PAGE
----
The return to social selection in the current state system has been further reinforced by the ability of those with higher incomes to opt out of comprehensives by choosing private education – an option not available to the poor (particularly since the abolition of the Assisted Places Scheme). The average cost of sending a child to private school has increased by 42% to nearly £10,000 per year over the past five years, whilst average earnings have only increased by 24%. Each child sent to a private school charging average fees would now account for only 7% of the annual salary of a senior director or chief executive. But an engineer on average earnings would have to part with 28% of his income to cover the fees for a private prep or secondary school, and school fees would eat up nearly 40% of a nurse’s annual pay, according to a study by Halifax. As Martin Ellis, the bank’s chief economist, says:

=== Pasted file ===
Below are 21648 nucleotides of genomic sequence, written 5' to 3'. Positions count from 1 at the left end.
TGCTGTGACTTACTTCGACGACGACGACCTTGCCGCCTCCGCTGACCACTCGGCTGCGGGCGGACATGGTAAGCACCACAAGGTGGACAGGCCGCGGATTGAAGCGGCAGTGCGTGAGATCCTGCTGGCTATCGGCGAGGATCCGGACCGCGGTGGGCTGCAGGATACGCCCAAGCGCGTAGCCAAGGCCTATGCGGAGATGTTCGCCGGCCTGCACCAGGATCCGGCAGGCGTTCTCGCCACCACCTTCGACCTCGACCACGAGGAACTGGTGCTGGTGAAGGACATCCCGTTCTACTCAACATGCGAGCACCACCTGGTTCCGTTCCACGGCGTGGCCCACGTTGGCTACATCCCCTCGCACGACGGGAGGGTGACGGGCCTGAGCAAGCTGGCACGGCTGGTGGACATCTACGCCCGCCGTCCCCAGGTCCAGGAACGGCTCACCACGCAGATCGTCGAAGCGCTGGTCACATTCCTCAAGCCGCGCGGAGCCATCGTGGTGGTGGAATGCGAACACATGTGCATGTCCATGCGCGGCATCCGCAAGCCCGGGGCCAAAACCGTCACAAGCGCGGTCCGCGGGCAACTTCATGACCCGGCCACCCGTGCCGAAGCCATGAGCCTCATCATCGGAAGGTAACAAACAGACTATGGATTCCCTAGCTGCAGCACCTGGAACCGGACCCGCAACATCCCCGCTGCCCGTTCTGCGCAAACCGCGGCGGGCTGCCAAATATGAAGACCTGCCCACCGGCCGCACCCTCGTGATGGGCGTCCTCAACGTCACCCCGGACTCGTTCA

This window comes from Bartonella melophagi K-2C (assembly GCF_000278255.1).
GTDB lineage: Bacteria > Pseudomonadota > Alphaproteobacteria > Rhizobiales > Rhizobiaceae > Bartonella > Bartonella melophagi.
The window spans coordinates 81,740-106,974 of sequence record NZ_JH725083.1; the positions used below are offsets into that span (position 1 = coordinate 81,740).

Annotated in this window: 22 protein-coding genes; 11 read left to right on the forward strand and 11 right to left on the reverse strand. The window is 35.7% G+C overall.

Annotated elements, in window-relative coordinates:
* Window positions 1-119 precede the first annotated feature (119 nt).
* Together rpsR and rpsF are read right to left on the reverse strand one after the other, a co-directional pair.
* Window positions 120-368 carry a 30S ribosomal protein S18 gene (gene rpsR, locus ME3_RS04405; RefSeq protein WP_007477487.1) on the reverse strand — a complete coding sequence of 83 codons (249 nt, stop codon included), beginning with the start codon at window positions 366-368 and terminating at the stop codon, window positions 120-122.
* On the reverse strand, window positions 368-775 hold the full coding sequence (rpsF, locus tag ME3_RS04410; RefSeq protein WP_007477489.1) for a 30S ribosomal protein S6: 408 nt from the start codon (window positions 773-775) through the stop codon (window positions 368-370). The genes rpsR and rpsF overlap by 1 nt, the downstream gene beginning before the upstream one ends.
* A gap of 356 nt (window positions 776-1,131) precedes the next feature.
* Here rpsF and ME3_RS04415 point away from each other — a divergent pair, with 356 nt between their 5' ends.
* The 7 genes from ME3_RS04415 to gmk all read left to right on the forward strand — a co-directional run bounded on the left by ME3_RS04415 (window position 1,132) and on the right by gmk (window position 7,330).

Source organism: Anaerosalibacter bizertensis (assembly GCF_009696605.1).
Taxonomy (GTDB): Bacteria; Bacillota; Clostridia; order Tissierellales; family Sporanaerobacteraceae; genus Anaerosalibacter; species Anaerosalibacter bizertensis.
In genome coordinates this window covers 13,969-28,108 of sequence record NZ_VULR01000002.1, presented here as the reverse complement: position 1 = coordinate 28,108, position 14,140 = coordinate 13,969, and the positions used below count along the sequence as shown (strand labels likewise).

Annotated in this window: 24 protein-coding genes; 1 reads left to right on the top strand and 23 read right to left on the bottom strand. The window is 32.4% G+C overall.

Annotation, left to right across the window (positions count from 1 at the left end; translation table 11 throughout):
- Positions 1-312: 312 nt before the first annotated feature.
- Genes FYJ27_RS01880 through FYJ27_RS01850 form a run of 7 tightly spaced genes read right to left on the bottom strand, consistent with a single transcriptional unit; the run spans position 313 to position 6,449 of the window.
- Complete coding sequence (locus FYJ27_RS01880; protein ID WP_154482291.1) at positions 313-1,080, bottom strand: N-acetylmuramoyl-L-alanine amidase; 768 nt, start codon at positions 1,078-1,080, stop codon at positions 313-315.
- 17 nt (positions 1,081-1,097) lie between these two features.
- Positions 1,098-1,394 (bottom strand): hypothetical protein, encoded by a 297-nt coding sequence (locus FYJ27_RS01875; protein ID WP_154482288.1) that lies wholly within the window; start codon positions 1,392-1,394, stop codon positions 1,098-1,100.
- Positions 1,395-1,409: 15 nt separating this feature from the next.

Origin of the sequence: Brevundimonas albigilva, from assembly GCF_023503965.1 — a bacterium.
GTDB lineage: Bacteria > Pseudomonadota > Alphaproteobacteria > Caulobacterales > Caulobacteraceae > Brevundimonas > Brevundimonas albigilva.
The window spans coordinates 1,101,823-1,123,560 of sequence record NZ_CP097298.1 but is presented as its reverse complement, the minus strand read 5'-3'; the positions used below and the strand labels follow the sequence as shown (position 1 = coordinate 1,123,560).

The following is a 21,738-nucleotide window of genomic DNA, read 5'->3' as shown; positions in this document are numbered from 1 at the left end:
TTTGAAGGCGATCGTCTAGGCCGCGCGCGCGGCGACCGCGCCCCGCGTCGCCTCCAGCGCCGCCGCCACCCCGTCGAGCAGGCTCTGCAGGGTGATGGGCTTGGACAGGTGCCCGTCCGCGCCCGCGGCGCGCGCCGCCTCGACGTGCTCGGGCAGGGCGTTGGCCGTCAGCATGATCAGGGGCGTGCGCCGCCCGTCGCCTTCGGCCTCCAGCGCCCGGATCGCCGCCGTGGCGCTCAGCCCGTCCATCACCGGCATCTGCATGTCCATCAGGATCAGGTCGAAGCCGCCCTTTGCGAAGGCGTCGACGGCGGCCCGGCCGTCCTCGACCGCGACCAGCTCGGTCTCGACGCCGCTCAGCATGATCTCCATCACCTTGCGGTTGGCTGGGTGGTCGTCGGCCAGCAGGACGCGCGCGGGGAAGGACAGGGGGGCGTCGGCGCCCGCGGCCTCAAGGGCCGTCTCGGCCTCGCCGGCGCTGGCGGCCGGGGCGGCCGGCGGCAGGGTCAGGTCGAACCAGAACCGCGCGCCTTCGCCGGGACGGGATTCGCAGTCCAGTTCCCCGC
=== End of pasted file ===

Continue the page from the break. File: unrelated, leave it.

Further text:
‘The average worker in a number of occupations, including pharmacists, engineers and journalists, can no longer afford private education for their offspring.’

Of course, selective state-funded education cannot redress all the social factors. Parental interest, peer group encouragement and neighbourhood still play their part. The research referred to above shows that where grammar schools exist, more still needs to be done to enable able children from disadvantaged backgrounds to apply for and take up places. Even in selective LEAs, the proportion of able children attending grammar schools from families eligible for free school meals is still only half that of able children from better off families.

Nevertheless, entry to a selective school still provides the best opportunity for many able children from poor families to achieve their potential, including access to higher education. The better academic results of grammar and independent schools mean that the distribution of pupils with three A grade passes at A level is now heavily skewed towards these schools, together with a small proportion of the top comprehensives. As seen below, grammar and independent schools account for 54% of all students achieving three A grade A level passes, while accounting for only 20% of A level candidates. One in five grammar school candidates achieve three or more As compared to one in 20 candidates at comprehensives.